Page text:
What I Read This Week: June 13, 2021
Finlay Donovan is Killing It by Elle Cosmiano
By far one of the most entertaining listening experiences I’ve ever had! Finlay Donovan is a stressed out single mom and a novelist who isn’t going to be able to meet her deadline. While having lunch with her agent, she’s overheard discussing the plot of her next murder mystery and mistaken for a contract killer. The story is darkly hilarious. The writing is sharp and funny and unique. Angela Dawe’s narration takes the writing to the next level. She voices all the characters to perfection. I loved everything about this audiobook and can’t recommend it enough.
One Last Stop by Casey McQuiston
Contemporary romance[block rendering halted]
August is new to New York City and trying to find her way. When she sees the same gorgeous girl on the subway every day, she develops a crush. When she learns that Jane is not exactly what she appears to be, August’s becomes determined to help her. I enjoyed the chemistry between the two women, there are some very steamy semi-public scenes, which were great. I also loved how meeting Jane brought meaning to August’s life in New York City and connected her to her new roommates. Overall this is a story about found family, which always resonate with me. It’s also a wonderful exploration of different expressions of sexuality and gender. The characters are diverse and complex, even the minor ones. It was fun to get to know them all and watch their personal growth. I recommend this one for readers of romance, particularly LGBTQ+ stories, and magical realism. There’s even a few dashes of historical fiction in there.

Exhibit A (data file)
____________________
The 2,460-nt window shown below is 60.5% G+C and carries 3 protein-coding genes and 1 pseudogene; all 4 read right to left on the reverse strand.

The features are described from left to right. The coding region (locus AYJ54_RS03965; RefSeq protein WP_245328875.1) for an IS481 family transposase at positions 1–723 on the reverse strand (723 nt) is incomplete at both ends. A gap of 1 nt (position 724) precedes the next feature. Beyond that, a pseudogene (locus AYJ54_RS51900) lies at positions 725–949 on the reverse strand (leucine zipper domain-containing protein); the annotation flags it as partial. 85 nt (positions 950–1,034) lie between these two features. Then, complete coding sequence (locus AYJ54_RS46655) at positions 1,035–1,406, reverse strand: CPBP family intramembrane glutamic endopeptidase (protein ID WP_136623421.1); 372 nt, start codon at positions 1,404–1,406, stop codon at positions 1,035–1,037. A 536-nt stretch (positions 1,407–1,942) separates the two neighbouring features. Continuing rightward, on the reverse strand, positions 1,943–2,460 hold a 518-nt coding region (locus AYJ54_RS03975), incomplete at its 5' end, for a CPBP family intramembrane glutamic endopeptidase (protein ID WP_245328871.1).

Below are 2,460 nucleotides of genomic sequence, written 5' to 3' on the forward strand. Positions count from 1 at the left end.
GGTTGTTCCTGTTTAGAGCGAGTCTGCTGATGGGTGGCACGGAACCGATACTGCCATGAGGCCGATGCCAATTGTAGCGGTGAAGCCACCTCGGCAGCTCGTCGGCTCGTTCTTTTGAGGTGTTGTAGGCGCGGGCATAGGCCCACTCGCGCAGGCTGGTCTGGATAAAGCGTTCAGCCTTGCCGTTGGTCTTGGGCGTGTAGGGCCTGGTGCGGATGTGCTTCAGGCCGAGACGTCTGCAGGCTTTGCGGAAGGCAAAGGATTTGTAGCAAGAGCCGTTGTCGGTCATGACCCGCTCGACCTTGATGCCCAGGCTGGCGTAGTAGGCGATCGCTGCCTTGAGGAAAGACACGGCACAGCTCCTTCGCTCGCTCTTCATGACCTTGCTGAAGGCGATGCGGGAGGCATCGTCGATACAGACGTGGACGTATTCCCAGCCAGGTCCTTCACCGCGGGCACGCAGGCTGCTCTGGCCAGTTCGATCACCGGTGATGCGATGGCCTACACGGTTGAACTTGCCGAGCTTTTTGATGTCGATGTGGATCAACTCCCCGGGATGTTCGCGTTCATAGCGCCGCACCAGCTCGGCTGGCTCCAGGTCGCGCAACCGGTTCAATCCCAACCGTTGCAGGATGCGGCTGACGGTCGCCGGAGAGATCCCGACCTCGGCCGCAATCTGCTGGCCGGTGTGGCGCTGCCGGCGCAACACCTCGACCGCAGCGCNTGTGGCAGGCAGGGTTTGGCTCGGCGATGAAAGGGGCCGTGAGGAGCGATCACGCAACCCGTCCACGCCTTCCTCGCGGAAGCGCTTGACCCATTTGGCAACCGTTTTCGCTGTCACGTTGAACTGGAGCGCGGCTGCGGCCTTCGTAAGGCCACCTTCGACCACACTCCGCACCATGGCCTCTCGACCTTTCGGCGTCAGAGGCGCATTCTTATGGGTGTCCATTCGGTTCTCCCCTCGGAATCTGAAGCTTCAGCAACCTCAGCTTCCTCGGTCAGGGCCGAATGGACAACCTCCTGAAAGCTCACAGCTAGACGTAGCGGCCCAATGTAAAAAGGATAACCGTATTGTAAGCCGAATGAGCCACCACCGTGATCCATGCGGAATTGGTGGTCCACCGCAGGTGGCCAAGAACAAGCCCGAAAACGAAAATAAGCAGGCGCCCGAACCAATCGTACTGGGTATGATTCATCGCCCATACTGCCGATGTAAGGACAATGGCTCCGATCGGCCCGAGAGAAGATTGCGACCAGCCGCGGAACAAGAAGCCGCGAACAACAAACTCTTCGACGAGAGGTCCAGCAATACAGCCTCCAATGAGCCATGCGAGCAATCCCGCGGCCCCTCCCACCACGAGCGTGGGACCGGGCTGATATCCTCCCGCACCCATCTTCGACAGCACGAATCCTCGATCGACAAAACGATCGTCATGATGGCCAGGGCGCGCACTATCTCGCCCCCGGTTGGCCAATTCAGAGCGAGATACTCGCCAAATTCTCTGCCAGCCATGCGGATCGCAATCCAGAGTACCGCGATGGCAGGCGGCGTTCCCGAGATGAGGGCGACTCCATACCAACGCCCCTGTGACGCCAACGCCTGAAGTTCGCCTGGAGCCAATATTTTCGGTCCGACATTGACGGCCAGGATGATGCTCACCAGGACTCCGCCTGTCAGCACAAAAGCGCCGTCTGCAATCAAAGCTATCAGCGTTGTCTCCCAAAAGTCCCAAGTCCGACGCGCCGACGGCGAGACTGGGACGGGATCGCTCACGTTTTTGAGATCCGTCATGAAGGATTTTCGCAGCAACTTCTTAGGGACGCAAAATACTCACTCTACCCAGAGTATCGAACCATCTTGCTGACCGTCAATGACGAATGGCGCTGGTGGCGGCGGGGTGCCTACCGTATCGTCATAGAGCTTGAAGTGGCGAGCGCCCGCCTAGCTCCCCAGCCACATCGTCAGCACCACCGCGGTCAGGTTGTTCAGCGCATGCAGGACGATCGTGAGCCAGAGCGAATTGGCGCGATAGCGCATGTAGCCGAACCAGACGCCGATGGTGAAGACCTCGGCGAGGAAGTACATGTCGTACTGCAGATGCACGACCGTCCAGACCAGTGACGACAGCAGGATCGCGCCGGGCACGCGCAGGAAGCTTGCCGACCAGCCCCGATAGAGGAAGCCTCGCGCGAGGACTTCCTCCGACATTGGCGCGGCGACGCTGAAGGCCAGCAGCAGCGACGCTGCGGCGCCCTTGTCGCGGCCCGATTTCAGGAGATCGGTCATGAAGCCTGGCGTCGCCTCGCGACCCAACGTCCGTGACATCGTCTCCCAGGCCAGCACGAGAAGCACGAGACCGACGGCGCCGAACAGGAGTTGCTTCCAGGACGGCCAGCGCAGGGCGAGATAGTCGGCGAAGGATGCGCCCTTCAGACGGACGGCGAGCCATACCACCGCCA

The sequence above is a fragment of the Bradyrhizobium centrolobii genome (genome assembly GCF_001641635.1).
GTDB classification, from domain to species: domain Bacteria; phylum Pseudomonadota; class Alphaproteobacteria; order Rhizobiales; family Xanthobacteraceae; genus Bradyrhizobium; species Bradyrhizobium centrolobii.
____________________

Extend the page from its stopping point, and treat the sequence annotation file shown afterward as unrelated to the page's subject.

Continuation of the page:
The Guild of the Infant Savior by Megan Culhane Galbraith
Memoir[block rendering halted]
I bought this book because the format is similar to what I’m working on for my own memoir, it’s narrative interspersed with photos. The author’s story is very different from my own, she was adopted as a baby, but I’m surprised by how much I still relate to my search for my family history. Her own story is told in between anecdotes about the history of adoption in the US as well as specific programs and facilities that existed in the past for unwed mothers and babies up for adoption. It’s a truly powerful read that I recommend for any reader of memoir.